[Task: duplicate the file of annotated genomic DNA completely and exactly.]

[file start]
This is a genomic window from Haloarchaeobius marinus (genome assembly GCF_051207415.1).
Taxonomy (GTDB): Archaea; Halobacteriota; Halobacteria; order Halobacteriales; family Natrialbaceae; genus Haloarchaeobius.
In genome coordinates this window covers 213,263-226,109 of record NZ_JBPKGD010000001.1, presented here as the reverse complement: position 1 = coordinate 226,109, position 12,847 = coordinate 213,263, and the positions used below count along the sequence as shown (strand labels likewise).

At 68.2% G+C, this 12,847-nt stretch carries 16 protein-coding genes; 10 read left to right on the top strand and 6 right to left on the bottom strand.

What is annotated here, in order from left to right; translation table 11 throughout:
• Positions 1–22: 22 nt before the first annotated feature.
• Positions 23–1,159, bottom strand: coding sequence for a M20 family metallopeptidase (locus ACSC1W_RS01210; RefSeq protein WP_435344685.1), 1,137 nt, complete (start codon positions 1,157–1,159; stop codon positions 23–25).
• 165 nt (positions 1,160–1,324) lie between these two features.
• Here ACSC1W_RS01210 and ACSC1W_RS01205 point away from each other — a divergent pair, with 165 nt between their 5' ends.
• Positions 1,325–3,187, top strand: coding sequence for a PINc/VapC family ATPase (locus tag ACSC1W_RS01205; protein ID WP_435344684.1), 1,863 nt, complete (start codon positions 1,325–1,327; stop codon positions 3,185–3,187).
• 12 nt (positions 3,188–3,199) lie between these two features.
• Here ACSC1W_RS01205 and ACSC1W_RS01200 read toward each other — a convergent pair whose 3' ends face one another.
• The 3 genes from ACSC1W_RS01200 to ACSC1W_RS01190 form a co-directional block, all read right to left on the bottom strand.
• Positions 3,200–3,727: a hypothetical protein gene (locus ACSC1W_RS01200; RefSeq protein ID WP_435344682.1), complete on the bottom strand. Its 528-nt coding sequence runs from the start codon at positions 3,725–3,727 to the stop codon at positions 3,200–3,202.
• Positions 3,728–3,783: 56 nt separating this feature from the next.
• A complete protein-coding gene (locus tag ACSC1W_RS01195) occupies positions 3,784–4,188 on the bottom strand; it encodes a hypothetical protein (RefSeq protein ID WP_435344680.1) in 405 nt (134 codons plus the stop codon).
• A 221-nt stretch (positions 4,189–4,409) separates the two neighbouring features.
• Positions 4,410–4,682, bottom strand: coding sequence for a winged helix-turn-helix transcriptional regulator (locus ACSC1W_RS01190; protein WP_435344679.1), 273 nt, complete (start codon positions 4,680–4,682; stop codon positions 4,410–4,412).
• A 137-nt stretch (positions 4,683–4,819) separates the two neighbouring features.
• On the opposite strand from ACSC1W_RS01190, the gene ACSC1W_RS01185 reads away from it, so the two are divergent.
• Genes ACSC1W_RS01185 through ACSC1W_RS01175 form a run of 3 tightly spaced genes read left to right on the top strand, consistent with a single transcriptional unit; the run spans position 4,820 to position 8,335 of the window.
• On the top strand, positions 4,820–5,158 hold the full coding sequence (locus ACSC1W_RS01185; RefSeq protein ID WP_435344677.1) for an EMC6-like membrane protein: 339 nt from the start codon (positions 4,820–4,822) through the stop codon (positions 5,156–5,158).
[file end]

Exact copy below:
This is a genomic window from Haloarchaeobius marinus (genome assembly GCF_051207415.1).
Taxonomy (GTDB): Archaea; Halobacteriota; Halobacteria; order Halobacteriales; family Natrialbaceae; genus Haloarchaeobius.
In genome coordinates this window covers 213,263-226,109 of record NZ_JBPKGD010000001.1, presented here as the reverse complement: position 1 = coordinate 226,109, position 12,847 = coordinate 213,263, and the positions used below count along the sequence as shown (strand labels likewise).

At 68.2% G+C, this 12,847-nt stretch carries 16 protein-coding genes; 10 read left to right on the top strand and 6 right to left on the bottom strand.

What is annotated here, in order from left to right; translation table 11 throughout:
• Positions 1–22: 22 nt before the first annotated feature.
• Positions 23–1,159, bottom strand: coding sequence for a M20 family metallopeptidase (locus ACSC1W_RS01210; RefSeq protein WP_435344685.1), 1,137 nt, complete (start codon positions 1,157–1,159; stop codon positions 23–25).
• 165 nt (positions 1,160–1,324) lie between these two features.
• Here ACSC1W_RS01210 and ACSC1W_RS01205 point away from each other — a divergent pair, with 165 nt between their 5' ends.
• Positions 1,325–3,187, top strand: coding sequence for a PINc/VapC family ATPase (locus tag ACSC1W_RS01205; protein ID WP_435344684.1), 1,863 nt, complete (start codon positions 1,325–1,327; stop codon positions 3,185–3,187).
• 12 nt (positions 3,188–3,199) lie between these two features.
• Here ACSC1W_RS01205 and ACSC1W_RS01200 read toward each other — a convergent pair whose 3' ends face one another.
• The 3 genes from ACSC1W_RS01200 to ACSC1W_RS01190 form a co-directional block, all read right to left on the bottom strand.
• Positions 3,200–3,727: a hypothetical protein gene (locus ACSC1W_RS01200; RefSeq protein ID WP_435344682.1), complete on the bottom strand. Its 528-nt coding sequence runs from the start codon at positions 3,725–3,727 to the stop codon at positions 3,200–3,202.
• Positions 3,728–3,783: 56 nt separating this feature from the next.
• A complete protein-coding gene (locus tag ACSC1W_RS01195) occupies positions 3,784–4,188 on the bottom strand; it encodes a hypothetical protein (RefSeq protein ID WP_435344680.1) in 405 nt (134 codons plus the stop codon).
• A 221-nt stretch (positions 4,189–4,409) separates the two neighbouring features.
• Positions 4,410–4,682, bottom strand: coding sequence for a winged helix-turn-helix transcriptional regulator (locus ACSC1W_RS01190; protein WP_435344679.1), 273 nt, complete (start codon positions 4,680–4,682; stop codon positions 4,410–4,412).
• A 137-nt stretch (positions 4,683–4,819) separates the two neighbouring features.
• On the opposite strand from ACSC1W_RS01190, the gene ACSC1W_RS01185 reads away from it, so the two are divergent.
• Genes ACSC1W_RS01185 through ACSC1W_RS01175 form a run of 3 tightly spaced genes read left to right on the top strand, consistent with a single transcriptional unit; the run spans position 4,820 to position 8,335 of the window.
• On the top strand, positions 4,820–5,158 hold the full coding sequence (locus ACSC1W_RS01185; RefSeq protein ID WP_435344677.1) for an EMC6-like membrane protein: 339 nt from the start codon (positions 4,820–4,822) through the stop codon (positions 5,156–5,158).